Transparency News 11/4/19



November 4, 2019


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state & local news stories


"The district also withheld photographs . . . but didn’t give a reason, as the law requires, for why they didn’t provide the photos."

Sherwood Forest Elementary’s principal was at home sick. For weeks Cheryl Jordan had been asking for help at the Norfolk school, which she thought was making her and others sick. Frustrated by the response, she reached out to her bosses, again. There “seems to be no sense of urgency,” Jordan wrote to an acting deputy superintendent, John Hazelette. Exterminators told her they’d found years worth of mold, rat feces and urine in the ceiling. Rats had been seen throughout the building and had chewed through office files and phone cords. The Norfolk school district didn’t tell parents there were any problems at all until more than a week later, when they got a message Oct. 7 that the school had experienced “some pest control issues recently.” Jordan’s emails to her bosses, obtained by The Virginian-Pilot through the Virginia Freedom of Information Act, back that up. The district provided 33 pages of Jordan’s emails to two of her bosses between Sept. 1 and Oct. 14. Some about students were withheld entirely. The district also withheld photographs Jordan sent that she said showed “what’s happening at Sherwood.” The district didn’t give a reason, as the law requires, for why they didn’t provide the photos. The district’s redactions were inconsistent. The same sentence about Jordan’s medical leave, which appears twice in the records, was redacted from one email but not the other. In most instances, the district blacked out the text of emails Jordan was responding to, even though that text is a part of Jordan’s reply emails. But in other instances, the district included such text. It’s not clear why the district redacted in some of those instances but not others. A Norfolk Public Schools spokeswoman said some passages were redacted because they were “non-responsive” to The Pilot’s request for emails Jordan sent, not because the words fell under any other category of information that state law gives them the discretion to withhold.
The Virginian-Pilot

In July, a group of Richmond officials told elected leaders that the cost of building three new schools was increasing again. But there was also some good news: Richmond’s construction costs per square foot were still slightly below those of neighboring Chesterfield County. While Chesterfield is building three elementary schools for about $75 million, Richmond is spending $71 million on just two elementary schools. An analysis from the Virginia Contractor Procurement Alliance found that the city is paying significantly more per square foot for schools than neighboring Chesterfield. However, Richmond’s construction costs to build its three new schools are significantly higher than Chesterfield’s. And to reach its comparison, Richmond added millions of dollars onto Chesterfield’s construction costs. Jack Dyer, president of the alliance and owner of Gulf Seaboard, a general contractor in Ashland, said the group of small to midsized contractors used the Freedom of Information Act to analyze comparable elementary and middle school construction costs in Chesterfield and Suffolk to the schools Richmond is building through a method of procurement called “construction manager at risk.”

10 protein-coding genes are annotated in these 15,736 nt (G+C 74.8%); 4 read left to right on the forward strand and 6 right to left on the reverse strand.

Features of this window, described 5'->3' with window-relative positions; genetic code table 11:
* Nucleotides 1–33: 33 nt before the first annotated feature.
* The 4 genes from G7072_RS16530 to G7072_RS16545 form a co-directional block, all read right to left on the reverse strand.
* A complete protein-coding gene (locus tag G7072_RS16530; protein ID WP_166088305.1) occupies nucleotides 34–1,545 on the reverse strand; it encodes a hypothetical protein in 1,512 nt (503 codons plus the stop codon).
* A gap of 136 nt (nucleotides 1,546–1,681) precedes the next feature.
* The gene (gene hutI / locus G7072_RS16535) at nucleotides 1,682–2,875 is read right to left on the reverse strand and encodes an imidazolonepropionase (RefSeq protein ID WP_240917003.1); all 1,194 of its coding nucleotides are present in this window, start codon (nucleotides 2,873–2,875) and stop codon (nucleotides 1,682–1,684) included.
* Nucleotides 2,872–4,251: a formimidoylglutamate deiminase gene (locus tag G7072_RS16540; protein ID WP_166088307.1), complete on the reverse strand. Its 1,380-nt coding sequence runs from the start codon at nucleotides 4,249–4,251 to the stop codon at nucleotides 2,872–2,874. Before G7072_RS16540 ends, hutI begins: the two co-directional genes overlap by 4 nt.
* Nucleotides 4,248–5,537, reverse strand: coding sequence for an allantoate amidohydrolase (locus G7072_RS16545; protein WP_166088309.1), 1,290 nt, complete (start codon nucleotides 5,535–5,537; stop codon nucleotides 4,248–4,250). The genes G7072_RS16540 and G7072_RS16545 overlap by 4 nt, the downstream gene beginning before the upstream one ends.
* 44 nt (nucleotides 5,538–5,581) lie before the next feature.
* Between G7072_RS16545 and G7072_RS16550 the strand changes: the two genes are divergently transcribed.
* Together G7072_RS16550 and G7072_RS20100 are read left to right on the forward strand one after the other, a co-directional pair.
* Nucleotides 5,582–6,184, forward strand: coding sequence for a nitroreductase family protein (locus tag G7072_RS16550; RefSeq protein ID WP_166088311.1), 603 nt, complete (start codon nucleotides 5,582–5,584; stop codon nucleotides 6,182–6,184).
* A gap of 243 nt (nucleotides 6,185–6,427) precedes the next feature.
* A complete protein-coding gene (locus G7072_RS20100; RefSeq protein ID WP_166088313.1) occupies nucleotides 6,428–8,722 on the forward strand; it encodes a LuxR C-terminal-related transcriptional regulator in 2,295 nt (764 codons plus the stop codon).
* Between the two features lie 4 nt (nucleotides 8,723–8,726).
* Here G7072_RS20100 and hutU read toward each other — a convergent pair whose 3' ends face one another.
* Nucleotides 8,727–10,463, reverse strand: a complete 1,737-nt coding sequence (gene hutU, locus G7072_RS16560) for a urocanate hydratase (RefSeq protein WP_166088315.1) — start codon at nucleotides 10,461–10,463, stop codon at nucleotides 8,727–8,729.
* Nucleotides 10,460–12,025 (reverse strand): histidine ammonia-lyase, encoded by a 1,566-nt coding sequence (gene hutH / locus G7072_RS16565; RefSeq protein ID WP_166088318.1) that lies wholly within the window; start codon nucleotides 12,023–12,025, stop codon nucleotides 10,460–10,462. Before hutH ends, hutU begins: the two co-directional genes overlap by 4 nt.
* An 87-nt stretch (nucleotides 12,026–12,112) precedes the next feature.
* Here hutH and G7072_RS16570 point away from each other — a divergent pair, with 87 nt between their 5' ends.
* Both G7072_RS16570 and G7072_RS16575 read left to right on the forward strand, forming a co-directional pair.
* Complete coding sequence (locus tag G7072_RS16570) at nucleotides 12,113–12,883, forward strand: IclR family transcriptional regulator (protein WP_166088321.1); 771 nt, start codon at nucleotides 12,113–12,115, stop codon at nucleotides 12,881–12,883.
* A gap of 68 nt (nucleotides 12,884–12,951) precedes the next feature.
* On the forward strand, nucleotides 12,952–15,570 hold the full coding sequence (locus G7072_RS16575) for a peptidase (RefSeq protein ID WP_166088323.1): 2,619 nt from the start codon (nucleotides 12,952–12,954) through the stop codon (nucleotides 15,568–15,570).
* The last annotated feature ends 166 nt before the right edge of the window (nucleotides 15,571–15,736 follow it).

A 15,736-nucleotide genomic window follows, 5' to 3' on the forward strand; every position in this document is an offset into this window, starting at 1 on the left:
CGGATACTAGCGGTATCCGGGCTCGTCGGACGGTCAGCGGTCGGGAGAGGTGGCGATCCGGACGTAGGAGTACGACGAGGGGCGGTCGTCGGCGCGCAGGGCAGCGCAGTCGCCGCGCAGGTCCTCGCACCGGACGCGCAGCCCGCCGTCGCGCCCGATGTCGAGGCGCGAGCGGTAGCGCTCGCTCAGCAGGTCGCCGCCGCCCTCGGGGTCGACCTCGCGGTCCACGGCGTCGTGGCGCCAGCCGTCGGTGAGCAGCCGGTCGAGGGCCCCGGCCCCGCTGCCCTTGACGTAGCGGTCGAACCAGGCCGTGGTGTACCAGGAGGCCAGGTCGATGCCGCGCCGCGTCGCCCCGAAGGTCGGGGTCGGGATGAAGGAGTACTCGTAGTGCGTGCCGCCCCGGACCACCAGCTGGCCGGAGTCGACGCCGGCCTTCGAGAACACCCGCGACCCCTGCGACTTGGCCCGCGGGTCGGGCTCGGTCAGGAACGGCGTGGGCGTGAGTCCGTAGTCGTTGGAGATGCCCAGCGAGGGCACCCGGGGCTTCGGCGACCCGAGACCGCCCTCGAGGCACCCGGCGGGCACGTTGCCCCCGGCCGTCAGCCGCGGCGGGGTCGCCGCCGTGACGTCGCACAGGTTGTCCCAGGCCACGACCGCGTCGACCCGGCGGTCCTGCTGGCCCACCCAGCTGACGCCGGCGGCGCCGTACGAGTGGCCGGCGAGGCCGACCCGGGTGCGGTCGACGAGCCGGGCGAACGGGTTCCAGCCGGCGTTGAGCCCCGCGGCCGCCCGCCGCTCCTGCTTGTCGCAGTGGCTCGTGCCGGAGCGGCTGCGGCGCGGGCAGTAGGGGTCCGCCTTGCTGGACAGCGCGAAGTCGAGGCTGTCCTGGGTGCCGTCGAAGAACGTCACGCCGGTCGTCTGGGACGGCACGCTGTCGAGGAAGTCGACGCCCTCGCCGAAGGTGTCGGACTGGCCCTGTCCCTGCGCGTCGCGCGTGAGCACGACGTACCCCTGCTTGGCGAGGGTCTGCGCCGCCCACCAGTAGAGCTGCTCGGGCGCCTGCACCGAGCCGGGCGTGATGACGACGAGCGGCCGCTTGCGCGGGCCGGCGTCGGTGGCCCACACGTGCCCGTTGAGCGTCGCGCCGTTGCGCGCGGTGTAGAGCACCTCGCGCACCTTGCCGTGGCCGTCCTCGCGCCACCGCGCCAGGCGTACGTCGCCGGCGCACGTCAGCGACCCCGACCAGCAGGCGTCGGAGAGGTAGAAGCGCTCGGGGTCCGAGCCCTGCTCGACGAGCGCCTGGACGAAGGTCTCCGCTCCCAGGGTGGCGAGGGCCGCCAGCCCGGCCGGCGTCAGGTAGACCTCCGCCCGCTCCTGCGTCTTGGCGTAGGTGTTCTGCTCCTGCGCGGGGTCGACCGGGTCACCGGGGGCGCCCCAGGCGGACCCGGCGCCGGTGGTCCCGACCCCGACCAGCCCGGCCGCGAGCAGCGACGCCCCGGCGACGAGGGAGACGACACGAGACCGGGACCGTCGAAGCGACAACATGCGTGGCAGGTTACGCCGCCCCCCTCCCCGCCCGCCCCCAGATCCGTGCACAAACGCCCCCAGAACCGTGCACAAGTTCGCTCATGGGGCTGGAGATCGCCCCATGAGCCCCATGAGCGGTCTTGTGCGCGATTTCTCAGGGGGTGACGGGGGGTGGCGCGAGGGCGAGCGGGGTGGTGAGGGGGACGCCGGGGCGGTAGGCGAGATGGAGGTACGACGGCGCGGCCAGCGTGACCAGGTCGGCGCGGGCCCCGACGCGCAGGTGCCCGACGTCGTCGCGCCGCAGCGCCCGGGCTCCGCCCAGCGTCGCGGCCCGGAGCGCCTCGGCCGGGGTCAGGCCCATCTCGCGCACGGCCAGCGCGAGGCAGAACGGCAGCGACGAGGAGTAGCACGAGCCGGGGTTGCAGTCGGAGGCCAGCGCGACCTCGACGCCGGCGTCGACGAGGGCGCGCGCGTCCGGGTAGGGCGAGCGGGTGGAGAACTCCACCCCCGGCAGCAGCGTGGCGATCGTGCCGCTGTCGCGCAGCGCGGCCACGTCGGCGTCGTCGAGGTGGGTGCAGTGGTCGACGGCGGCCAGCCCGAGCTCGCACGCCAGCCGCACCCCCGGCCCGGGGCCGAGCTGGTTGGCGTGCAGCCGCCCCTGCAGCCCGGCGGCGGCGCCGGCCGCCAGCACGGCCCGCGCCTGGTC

Richmond Times-Dispatch

Attorneys for CBS have asked a federal court to throw out the $400 million defamation lawsuit Lt. Gov. Justin Fairfax filed against the television network, saying Fairfax has used the filing to “disparage” and “attack” the two women who accused him of sexual assault. Fairfax sued CBS in mid-September, claiming the network defamed him by failing to fully vet the allegations before airing emotional interviews with accusers Vanessa Tyson and Meredith Watson. In the complaint, Fairfax’s attorneys said he filed the suit to defend his reputation and “stop the weaponization of false allegations of sexual assault.” In a response filed Friday, CBS called Fairfax’s lawsuit baseless and asked the court to dismiss it, arguing the network was reporting on serious allegations against an elected official that had already been widely publicized. The network notes that even though Fairfax declined to be interviewed himself, the segments in question included Fairfax’s denials and information about polygraph tests that Fairfax says support his claims of innocence.